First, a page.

BEREA, Ohio - Butch Davis sat stoically between Cleveland Browns owner Al Lerner and president and CEO Carmen Policy while the Browns brass delivered a litany of praise about the defensive-minded coach they officially hired yesterday.
Even though the Browns expressed a week earlier they were no longer pursuing a college coach to fill their coaching vacancy, Policy said the University of Miami coach was always considered their “No. 1” choice as Chris Palmer's replacement. Yet, a deal with Davis wasn't finally struck until late Sunday.
Lerner sees the post Super Bowl XXXV hiring of Davis as a case of better late than never.
“He is the best example of the complete package,” Lerner said at a news conference at the Browns' training center. “His background, his experience and his resume speak for themselves.”
Davis, 49, has 28 years of experience, including stints as an assistant at Oklahoma State (1979-82), the University of Miami (1986-88) and the Dallas Cowboys (1989-94) before taking over a Hurricanes program in turmoil and under NCAA sanctions in 1995. He posted five winning seasons in six years at Miami, including an 11-1 record last season that resulted in the Hurricanes finishing No. 2 in the nation.
Davis reportedly agreed to a contract worth $15 million over five years, which makes him one of the highest paid coaches in the NFL. The deal more than doubles what he was expected to earn had he agreed to a contract extension at Miami. He reportedly earned $900,000 last year.
Policy believes Davis, who becomes the 10th head coach in Browns history, will step in and get the Browns moving in the right direction.
“Any organization plays off of the strengths and personality of its leader,” Policy said. “Butch Davis is the leader of the Cleveland Browns football team and I think that these young athletes are definitely going to be a reflection of the man you see seated in front of you.”
Davis has been a winner. He led Miami to a 51-20 record during six seasons, including a 4-0 mark in bowl games. He's been a member of coaching staffs that have won national championships and Super Bowls.
He takes over a team that has won a total of five games the past two seasons.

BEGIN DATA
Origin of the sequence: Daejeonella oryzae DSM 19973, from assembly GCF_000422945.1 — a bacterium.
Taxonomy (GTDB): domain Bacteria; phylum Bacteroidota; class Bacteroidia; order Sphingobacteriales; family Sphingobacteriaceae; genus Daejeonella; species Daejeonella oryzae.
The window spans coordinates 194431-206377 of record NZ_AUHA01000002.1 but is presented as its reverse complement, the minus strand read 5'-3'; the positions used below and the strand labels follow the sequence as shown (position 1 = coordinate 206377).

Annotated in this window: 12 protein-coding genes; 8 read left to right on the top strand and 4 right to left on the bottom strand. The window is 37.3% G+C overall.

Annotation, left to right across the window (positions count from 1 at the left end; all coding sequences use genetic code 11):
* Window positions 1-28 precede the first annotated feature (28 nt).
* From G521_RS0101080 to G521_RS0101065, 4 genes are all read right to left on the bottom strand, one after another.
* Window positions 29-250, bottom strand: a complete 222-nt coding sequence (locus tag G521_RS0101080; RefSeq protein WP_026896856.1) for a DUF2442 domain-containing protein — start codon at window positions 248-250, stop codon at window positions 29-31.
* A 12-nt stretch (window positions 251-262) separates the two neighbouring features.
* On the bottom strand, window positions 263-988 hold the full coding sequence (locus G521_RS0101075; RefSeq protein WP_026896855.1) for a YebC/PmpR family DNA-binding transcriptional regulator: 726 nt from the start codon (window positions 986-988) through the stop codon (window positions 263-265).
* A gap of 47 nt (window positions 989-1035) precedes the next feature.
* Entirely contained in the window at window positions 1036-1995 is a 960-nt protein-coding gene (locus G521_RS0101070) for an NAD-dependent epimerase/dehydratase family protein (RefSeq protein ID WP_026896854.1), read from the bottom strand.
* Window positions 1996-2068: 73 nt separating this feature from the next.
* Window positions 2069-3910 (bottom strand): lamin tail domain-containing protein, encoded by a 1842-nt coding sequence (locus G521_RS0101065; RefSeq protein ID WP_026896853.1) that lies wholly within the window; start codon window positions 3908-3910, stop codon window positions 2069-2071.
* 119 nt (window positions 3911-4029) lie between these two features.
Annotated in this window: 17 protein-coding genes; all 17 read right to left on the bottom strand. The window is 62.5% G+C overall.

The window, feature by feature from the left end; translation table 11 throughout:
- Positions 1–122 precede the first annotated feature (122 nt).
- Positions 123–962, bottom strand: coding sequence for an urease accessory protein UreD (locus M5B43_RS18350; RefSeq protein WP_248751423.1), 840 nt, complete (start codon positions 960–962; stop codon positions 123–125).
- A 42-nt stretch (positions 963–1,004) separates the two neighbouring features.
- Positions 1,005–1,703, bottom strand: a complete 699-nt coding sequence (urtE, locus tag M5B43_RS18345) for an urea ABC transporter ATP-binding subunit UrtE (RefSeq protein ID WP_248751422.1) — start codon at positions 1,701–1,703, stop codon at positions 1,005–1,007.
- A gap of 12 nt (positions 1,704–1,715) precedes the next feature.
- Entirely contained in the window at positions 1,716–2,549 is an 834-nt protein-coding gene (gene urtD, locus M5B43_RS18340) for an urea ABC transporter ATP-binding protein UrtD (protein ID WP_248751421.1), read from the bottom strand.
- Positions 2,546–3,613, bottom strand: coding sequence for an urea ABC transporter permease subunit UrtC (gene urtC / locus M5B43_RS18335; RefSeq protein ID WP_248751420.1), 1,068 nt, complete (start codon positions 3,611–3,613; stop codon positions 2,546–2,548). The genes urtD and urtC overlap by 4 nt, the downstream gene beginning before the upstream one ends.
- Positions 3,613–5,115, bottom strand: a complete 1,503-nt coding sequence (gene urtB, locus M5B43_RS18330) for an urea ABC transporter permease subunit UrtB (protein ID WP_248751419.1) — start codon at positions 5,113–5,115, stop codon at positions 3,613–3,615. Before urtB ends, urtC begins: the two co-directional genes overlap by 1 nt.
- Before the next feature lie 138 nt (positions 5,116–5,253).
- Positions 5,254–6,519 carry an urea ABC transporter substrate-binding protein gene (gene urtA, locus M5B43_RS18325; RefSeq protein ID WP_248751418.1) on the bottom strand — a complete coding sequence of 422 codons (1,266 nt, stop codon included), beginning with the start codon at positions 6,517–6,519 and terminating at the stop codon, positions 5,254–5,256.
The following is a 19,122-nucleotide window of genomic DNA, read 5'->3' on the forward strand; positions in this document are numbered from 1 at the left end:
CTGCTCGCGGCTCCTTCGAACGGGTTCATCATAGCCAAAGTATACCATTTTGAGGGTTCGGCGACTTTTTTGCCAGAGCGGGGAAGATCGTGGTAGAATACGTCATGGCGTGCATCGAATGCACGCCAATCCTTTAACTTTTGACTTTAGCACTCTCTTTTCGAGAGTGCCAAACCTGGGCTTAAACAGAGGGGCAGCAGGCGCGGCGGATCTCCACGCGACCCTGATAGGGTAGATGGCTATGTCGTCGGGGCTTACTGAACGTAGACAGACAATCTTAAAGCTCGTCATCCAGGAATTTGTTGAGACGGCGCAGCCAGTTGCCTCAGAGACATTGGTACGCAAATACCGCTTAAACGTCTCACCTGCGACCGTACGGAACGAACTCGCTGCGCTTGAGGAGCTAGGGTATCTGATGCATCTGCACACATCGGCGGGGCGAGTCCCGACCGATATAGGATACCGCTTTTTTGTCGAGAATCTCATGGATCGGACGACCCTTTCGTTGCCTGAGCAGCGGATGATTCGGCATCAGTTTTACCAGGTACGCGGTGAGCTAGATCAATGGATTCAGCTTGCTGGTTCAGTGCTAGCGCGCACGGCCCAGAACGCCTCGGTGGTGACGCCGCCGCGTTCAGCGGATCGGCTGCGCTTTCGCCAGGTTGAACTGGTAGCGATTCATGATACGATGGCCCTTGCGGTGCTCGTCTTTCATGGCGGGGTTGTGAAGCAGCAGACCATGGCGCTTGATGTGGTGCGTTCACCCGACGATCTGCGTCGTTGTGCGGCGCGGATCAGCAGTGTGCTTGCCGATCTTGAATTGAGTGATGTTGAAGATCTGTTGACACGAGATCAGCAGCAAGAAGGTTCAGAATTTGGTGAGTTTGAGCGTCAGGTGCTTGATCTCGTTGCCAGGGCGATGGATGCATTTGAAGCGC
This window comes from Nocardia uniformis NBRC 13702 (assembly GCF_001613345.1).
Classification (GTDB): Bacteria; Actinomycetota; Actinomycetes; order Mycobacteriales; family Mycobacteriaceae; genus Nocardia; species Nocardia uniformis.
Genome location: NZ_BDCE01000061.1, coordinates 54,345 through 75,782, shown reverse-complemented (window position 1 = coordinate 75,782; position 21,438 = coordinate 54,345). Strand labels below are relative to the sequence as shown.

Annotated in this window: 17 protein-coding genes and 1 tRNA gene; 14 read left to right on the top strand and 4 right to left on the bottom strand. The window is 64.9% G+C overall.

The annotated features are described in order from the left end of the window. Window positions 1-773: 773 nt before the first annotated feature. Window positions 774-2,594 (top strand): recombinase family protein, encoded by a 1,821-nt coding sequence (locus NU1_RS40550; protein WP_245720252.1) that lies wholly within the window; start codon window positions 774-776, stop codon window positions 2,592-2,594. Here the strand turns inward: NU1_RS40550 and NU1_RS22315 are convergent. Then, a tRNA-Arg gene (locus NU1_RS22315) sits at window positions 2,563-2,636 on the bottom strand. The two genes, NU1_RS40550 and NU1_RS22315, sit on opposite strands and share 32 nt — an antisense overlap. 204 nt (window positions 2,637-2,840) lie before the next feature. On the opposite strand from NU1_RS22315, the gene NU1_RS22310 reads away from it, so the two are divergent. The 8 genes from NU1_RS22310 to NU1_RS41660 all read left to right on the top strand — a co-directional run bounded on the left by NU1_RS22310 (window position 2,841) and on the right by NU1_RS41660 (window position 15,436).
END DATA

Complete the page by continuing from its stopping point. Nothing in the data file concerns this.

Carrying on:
“It's an extremely exciting day,” Davis said. “I'm thrilled to death and very honored that Mr. Lerner and Carmen had enough faith in me and trust me to become the head coach of the Cleveland Browns.
“It's a great opportunity. It's truly one of the most dynamic organizations in all of professional football.”
Recognizing there's plenty of work to be done to turn the Browns around, Davis isn't predicting quick fixes. Nevertheless, he's leaving the Florida sunshine believing brighter days are ahead for the Browns.
“We want to compete,” Davis said. “I want to put us in position to think that we've got a chance every single Sunday.”
His optimism for improving last season's 3-13 showing is based on believing there's talent on the roster and knowing the Browns own the No. 3 pick in the upcoming draft. He likens quarterback Tim Couch to Dallas quarterback Troy Aikman, who led the Cowboys to three Super Bowls during the 1990s. He believes defensive end Courtney Brown is the real deal to anchor the defense.
The Browns were one of the worst offensive teams in the league last year and Davis intends to change that by employing more balance. At Miami, Davis said he utilized offensive schemes he learned over the years by studying the San Francisco 49ers, Denver Broncos and the Washington Redskins during the Joe Gibbs era.
“I'm an imminent believer that you've got to be good in all areas,” Davis said. “Obviously my defensive background lends itself to the fact that I truly and passionately believe that you have to have a strong defense.”
Davis expects to have his coaching staff in place soon. He was expected to meet the assistant coaches presently under contract with the Browns last night. He's also expected to discuss the coaching positions with some of his Miami staff.
Davis feels ambivalent about his last-minute decision that surprised Miami players and supporters.
“There's not a good time ever to make a change, whether it's the beginning of the season, middle of the season, end of the season, or the summer time,” Davis said. “You just have to make the change when the change is right to make.
“That team will play and play well and it will be one of the most exciting and best teams in college football next year. They will replace Butch Davis.”
Sylvester Croom, who was offensive coordinator for the Detroit Lions the last four seasons, was picked yesterday as running-backs coach for the Green Bay Packers.
Croom, 46, replaced Kippy Brown, who left to become head coach of the Memphis Maniax in the XFL.
Croom previously served as running-backs coach for the San Diego Chargers from 1992-96, and also served as an assistant with Tampa Bay and Indianapolis.